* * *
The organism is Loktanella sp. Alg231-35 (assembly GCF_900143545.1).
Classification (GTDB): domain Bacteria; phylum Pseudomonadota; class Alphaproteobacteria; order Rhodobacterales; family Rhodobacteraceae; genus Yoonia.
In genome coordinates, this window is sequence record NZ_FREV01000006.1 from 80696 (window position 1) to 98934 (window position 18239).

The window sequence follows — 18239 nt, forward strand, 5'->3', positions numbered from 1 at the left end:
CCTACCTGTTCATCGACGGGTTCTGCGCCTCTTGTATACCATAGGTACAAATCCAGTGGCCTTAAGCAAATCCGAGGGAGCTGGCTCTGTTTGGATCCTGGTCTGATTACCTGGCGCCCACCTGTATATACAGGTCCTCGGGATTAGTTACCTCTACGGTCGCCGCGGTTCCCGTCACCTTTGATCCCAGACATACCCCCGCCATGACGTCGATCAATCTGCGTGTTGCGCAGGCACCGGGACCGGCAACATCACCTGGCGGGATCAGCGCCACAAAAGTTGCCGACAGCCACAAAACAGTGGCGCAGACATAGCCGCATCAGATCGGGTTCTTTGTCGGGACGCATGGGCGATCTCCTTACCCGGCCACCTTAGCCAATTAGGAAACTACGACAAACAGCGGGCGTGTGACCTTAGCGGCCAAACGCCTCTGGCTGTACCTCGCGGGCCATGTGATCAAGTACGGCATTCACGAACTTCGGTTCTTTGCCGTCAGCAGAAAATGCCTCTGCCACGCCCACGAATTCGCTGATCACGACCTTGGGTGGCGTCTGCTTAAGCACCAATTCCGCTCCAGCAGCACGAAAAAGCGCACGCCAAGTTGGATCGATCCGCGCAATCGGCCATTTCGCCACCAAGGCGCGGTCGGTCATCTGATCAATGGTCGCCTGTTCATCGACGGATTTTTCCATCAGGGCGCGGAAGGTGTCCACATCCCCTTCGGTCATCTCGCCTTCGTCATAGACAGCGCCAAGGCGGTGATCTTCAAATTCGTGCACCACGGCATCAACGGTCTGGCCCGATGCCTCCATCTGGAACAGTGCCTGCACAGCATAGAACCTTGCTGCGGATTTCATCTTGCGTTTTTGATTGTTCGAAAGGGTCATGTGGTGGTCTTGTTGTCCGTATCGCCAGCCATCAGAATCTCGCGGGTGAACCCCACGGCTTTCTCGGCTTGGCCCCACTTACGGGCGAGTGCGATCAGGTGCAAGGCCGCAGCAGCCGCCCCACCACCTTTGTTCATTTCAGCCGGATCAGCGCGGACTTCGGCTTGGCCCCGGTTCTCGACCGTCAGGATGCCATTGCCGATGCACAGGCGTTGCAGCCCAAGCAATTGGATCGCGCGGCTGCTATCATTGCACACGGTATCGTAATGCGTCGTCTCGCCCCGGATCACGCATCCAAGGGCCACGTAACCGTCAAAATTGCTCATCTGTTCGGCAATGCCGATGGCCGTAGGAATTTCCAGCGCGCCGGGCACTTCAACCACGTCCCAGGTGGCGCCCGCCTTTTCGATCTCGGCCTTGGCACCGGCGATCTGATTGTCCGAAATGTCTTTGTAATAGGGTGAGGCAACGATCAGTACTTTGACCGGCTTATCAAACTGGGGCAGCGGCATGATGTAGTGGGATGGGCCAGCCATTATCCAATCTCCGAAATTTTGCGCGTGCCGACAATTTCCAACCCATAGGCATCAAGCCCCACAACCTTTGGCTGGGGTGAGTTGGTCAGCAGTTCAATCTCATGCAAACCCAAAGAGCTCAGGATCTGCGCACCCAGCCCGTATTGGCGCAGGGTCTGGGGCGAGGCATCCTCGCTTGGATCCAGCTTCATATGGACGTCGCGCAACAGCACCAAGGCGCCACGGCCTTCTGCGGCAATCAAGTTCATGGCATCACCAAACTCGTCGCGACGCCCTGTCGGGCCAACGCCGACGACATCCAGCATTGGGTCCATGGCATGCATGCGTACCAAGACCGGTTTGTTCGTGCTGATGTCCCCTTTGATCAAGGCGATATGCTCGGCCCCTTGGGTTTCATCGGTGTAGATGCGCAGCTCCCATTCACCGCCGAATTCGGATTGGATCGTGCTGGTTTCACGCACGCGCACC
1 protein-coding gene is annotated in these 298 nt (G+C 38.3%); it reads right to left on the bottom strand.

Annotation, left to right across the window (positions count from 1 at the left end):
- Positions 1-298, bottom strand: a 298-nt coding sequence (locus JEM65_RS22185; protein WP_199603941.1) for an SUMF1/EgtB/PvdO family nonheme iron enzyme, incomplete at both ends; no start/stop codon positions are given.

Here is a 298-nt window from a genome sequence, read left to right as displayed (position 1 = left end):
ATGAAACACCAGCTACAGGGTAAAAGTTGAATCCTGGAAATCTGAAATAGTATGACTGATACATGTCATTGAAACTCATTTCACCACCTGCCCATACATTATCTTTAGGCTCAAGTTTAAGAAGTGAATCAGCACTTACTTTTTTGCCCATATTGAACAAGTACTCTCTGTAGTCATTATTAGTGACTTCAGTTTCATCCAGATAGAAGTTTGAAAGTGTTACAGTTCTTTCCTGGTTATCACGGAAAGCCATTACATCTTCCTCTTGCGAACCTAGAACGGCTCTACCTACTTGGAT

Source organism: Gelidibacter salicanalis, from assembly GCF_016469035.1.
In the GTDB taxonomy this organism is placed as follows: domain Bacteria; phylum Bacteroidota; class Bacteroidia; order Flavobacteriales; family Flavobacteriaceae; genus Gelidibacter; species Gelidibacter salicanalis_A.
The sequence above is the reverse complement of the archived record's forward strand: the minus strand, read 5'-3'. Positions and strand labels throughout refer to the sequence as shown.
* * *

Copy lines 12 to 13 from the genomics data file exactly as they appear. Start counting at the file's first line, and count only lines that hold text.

In the GTDB taxonomy this organism is placed as follows: domain Bacteria; phylum Bacteroidota; class Bacteroidia; order Flavobacteriales; family Flavobacteriaceae; genus Gelidibacter; species Gelidibacter salicanalis_A.
The sequence above is the reverse complement of the archived record's forward strand: the minus strand, read 5'-3'. Positions and strand labels throughout refer to the sequence as shown.